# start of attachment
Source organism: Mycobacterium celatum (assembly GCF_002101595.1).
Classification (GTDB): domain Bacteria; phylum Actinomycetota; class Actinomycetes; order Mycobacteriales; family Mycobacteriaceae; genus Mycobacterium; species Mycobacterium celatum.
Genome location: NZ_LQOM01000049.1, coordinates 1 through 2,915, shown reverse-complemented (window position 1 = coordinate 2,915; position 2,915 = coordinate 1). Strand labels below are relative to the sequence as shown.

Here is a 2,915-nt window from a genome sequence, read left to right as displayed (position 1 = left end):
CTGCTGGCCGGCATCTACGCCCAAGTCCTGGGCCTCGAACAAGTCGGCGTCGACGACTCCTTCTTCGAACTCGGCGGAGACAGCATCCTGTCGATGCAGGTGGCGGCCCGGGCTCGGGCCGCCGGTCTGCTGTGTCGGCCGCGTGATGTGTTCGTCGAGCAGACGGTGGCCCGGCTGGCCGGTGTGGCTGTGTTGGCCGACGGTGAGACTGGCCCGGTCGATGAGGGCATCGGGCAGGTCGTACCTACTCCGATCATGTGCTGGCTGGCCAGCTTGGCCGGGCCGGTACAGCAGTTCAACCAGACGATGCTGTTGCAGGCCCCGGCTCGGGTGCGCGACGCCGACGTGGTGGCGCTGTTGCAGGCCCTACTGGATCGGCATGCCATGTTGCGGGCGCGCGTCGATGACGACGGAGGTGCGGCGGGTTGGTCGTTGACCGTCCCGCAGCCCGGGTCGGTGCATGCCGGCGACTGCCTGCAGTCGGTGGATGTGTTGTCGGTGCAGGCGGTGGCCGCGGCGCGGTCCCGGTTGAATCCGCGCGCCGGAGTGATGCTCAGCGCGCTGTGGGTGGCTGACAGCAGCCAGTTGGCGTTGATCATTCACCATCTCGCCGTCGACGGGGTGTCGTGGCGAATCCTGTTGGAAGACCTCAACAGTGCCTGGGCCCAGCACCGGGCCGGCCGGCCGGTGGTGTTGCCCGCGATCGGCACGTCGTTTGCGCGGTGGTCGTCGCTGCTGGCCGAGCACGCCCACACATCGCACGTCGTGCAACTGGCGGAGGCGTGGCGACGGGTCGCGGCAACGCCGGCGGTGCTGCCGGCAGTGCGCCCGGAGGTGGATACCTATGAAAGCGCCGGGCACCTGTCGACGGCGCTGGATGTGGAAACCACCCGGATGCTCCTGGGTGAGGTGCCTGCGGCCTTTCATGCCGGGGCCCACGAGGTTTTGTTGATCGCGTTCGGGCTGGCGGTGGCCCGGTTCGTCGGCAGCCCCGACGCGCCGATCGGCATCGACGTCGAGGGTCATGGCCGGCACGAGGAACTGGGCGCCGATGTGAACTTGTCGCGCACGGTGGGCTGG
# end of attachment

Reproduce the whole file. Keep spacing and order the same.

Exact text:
Source organism: Mycobacterium celatum (assembly GCF_002101595.1).
Classification (GTDB): domain Bacteria; phylum Actinomycetota; class Actinomycetes; order Mycobacteriales; family Mycobacteriaceae; genus Mycobacterium; species Mycobacterium celatum.
Genome location: NZ_LQOM01000049.1, coordinates 1 through 2,915, shown reverse-complemented (window position 1 = coordinate 2,915; position 2,915 = coordinate 1). Strand labels below are relative to the sequence as shown.

Here is a 2,915-nt window from a genome sequence, read left to right as displayed (position 1 = left end):
CTGCTGGCCGGCATCTACGCCCAAGTCCTGGGCCTCGAACAAGTCGGCGTCGACGACTCCTTCTTCGAACTCGGCGGAGACAGCATCCTGTCGATGCAGGTGGCGGCCCGGGCTCGGGCCGCCGGTCTGCTGTGTCGGCCGCGTGATGTGTTCGTCGAGCAGACGGTGGCCCGGCTGGCCGGTGTGGCTGTGTTGGCCGACGGTGAGACTGGCCCGGTCGATGAGGGCATCGGGCAGGTCGTACCTACTCCGATCATGTGCTGGCTGGCCAGCTTGGCCGGGCCGGTACAGCAGTTCAACCAGACGATGCTGTTGCAGGCCCCGGCTCGGGTGCGCGACGCCGACGTGGTGGCGCTGTTGCAGGCCCTACTGGATCGGCATGCCATGTTGCGGGCGCGCGTCGATGACGACGGAGGTGCGGCGGGTTGGTCGTTGACCGTCCCGCAGCCCGGGTCGGTGCATGCCGGCGACTGCCTGCAGTCGGTGGATGTGTTGTCGGTGCAGGCGGTGGCCGCGGCGCGGTCCCGGTTGAATCCGCGCGCCGGAGTGATGCTCAGCGCGCTGTGGGTGGCTGACAGCAGCCAGTTGGCGTTGATCATTCACCATCTCGCCGTCGACGGGGTGTCGTGGCGAATCCTGTTGGAAGACCTCAACAGTGCCTGGGCCCAGCACCGGGCCGGCCGGCCGGTGGTGTTGCCCGCGATCGGCACGTCGTTTGCGCGGTGGTCGTCGCTGCTGGCCGAGCACGCCCACACATCGCACGTCGTGCAACTGGCGGAGGCGTGGCGACGGGTCGCGGCAACGCCGGCGGTGCTGCCGGCAGTGCGCCCGGAGGTGGATACCTATGAAAGCGCCGGGCACCTGTCGACGGCGCTGGATGTGGAAACCACCCGGATGCTCCTGGGTGAGGTGCCTGCGGCCTTTCATGCCGGGGCCCACGAGGTTTTGTTGATCGCGTTCGGGCTGGCGGTGGCCCGGTTCGTCGGCAGCCCCGACGCGCCGATCGGCATCGACGTCGAGGGTCATGGCCGGCACGAGGAACTGGGCGCCGATGTGAACTTGTCGCGCACGGTGGGCTGG